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‘My gang is not anti-Muslim’: Chhota Rajan
By Khalid Omar Siddiqi
|It is a matter of some satisfaction that Indian gangsters are proud of their secular credentials. They claim to believe in harmony and cooperation among individuals from various religious communities. With Mumbai as their headquarters, these criminal gangs operate in almost all the littoral states of the Indian Ocean. I wish they propagate this positive message of religious tolerance among their fellow criminals in all these countries in Africa, Middle East, South Asia and the Far East to make this part of the world a better place to live. Allama Iqbal was certainly right when he said:
Jahan nein talkh-nawaii meri gawaara kar
Ke zahar bhi kabhi karta hai kar-e-taryaqi
And if you don’t believe, read the following news item released by the PTI on 12 December:
MUMBAI UNDERWORLD don Chhota Rajan has said it was wrong to describe his gang as anti-Muslim or him as a Hindu gangster.
About his projection as a ‘Hindu gangster’ and Dawood as ‘Muslim gangster’, Rajan told Star News in an interview from an undisclosed hideout that ‘there is nothing as such’. Even my gang comprises 25 per cent Muslims who want to take revenge on Dawood.’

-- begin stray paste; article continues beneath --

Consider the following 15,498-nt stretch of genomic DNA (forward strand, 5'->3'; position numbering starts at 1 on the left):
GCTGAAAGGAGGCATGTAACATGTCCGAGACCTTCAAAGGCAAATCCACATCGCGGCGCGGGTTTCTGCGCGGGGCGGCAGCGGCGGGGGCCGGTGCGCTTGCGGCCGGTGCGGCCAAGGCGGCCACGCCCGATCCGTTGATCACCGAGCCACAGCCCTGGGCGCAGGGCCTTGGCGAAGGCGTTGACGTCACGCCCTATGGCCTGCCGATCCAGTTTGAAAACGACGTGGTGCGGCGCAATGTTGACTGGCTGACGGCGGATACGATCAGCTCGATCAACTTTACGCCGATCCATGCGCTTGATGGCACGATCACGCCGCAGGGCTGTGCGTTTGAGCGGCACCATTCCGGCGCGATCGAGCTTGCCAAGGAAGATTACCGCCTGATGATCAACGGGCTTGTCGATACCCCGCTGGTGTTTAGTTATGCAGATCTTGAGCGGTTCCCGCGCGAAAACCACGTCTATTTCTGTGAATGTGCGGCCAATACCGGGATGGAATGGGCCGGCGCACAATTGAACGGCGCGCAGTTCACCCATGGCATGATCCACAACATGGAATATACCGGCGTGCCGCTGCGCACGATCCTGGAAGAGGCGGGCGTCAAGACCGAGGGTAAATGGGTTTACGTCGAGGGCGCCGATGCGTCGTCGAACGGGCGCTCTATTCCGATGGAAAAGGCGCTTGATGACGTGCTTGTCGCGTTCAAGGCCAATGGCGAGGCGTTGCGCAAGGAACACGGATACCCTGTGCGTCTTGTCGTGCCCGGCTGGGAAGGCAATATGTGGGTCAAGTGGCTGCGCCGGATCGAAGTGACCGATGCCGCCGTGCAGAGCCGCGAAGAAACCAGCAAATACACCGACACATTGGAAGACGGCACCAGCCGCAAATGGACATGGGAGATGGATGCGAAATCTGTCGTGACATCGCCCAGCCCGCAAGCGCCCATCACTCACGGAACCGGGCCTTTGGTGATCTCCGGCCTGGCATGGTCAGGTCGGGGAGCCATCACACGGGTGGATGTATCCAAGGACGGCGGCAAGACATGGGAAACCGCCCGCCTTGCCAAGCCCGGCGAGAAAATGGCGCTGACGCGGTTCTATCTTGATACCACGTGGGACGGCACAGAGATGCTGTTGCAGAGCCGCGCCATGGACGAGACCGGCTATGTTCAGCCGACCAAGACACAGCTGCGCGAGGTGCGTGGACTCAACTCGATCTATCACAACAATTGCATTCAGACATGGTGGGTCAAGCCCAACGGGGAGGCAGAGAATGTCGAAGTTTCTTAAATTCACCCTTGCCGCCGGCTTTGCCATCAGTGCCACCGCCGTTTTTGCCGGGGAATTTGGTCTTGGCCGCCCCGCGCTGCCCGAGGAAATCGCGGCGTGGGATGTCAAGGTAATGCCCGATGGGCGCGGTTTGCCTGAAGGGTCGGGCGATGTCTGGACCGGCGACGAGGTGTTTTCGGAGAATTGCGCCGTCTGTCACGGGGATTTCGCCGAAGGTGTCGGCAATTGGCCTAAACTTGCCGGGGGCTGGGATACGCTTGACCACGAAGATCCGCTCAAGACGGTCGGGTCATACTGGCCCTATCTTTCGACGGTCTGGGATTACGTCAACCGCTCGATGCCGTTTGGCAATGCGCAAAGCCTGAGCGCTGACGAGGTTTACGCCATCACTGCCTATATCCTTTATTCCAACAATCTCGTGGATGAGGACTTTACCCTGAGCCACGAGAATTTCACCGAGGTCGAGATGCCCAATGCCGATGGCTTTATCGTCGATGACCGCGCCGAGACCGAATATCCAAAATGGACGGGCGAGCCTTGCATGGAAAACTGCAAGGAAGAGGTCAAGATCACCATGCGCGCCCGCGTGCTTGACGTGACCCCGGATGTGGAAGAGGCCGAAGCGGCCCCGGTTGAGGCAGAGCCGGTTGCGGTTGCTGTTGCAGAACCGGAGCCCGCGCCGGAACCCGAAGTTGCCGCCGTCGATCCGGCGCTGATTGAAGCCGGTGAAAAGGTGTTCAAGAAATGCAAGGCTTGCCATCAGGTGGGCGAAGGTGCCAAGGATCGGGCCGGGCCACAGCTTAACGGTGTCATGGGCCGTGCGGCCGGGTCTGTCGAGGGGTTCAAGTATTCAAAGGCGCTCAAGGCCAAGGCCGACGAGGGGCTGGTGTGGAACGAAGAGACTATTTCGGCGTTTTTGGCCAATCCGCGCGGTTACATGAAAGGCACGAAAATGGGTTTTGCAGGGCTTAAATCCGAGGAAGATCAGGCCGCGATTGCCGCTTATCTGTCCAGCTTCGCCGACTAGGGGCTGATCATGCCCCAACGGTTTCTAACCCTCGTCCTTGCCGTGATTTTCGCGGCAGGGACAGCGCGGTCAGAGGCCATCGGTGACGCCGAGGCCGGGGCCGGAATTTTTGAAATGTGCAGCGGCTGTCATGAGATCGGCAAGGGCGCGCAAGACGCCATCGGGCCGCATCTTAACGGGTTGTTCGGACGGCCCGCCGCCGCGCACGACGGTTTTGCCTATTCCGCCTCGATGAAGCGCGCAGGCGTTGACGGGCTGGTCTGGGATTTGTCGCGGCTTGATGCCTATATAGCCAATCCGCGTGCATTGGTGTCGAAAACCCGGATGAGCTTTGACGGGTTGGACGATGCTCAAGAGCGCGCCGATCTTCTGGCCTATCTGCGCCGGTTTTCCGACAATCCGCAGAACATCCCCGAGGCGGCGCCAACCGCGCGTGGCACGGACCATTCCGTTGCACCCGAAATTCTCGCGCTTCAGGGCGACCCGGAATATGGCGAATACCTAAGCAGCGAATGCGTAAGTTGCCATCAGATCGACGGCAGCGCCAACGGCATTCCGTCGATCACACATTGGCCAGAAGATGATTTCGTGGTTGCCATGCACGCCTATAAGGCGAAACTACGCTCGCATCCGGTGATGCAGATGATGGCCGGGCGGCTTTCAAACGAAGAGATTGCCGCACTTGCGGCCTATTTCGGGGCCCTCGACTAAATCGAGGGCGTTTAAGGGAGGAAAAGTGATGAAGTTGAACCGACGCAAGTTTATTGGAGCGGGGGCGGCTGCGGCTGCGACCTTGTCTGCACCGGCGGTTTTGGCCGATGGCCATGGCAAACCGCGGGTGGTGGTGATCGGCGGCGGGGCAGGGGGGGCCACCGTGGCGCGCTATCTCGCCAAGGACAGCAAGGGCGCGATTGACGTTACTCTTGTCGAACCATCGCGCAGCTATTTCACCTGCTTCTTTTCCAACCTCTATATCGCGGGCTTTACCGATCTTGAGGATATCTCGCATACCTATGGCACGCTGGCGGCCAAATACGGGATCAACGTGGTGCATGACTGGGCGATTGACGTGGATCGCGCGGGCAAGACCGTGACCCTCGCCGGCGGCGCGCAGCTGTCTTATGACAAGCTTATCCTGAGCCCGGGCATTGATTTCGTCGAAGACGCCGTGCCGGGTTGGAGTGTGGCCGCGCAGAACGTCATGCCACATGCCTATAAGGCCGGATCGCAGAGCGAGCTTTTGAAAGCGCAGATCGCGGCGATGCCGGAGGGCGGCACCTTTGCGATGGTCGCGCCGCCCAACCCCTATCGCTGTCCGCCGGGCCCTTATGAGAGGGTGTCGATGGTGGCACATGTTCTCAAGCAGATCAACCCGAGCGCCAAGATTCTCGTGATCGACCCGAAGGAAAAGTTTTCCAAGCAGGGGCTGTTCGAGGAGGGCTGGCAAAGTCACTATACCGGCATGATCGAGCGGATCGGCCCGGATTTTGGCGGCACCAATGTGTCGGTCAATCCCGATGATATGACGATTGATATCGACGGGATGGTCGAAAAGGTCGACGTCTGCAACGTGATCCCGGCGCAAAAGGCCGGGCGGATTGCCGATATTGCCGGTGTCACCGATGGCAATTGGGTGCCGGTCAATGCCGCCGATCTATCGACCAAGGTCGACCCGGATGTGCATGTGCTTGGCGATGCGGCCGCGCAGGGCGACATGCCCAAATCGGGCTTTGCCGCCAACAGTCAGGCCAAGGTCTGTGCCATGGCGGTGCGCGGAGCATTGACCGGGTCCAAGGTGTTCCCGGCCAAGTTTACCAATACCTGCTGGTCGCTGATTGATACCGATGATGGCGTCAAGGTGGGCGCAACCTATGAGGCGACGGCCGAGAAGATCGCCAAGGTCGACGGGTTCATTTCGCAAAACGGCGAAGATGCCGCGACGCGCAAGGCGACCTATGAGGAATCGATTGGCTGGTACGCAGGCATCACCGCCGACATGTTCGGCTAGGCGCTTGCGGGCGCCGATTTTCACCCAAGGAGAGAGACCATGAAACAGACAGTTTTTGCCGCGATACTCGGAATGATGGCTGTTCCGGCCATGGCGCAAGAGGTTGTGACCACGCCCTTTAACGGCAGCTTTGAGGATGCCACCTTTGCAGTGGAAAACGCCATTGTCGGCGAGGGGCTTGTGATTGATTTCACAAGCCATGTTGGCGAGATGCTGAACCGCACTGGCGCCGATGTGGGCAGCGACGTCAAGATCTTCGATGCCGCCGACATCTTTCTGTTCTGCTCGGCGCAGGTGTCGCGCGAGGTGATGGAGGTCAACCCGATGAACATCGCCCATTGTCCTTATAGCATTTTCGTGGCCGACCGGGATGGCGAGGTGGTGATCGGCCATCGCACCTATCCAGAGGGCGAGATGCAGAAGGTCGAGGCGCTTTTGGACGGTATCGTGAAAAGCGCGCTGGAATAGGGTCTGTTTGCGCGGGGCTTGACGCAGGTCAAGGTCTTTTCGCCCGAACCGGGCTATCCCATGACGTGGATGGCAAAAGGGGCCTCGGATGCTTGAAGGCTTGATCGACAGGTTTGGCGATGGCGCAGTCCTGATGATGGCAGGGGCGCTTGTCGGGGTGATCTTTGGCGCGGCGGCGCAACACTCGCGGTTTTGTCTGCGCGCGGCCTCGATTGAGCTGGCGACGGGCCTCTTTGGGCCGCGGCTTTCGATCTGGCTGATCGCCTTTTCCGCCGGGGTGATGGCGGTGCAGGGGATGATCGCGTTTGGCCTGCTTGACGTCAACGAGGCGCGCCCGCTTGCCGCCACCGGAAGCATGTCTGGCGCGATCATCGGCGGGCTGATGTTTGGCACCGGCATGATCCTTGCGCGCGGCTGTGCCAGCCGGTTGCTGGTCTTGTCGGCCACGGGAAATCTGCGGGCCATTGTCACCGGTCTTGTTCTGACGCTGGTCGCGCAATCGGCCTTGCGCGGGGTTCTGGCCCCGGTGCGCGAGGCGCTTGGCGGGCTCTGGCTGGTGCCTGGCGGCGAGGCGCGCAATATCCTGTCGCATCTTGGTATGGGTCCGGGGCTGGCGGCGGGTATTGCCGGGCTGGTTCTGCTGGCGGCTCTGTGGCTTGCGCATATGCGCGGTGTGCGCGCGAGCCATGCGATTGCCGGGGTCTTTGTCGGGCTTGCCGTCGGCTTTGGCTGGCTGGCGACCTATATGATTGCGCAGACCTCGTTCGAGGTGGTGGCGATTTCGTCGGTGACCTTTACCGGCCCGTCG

He said he would not return to India, as the legal system in the country was a sell-out to influential people. Refusing to divulge his hideout, the underworld don said, ‘My war with Dubai-based Dawood Ibrahim will continue.’
Asked how he managed to run his underworld empire in Mumbai by remote control, Rajan said that new technology such as Internet, fax and phones were generally used.
He admitted that he had ordered the killing of Nepalese MP Mirza Beg and chairman-cum-managing director of East-West Airlines.
Asked why he did not forget these things and surrendered before law, Chhota Rajan said, ‘I feel I should go back (to India) but I know I will not get justice. People close to Dawood Ibrahim can reach anywhere and kill me.’
He said he did not consider India a safe country. About the guarantee of his safety in a third country, he said, ‘You can get hurt anywhere, you can die in an accident or due to a disease.’
Asked why he turned to crime, Rajan said, ‘It is all destiny, but sometimes I do know that I've done something I should not have done.’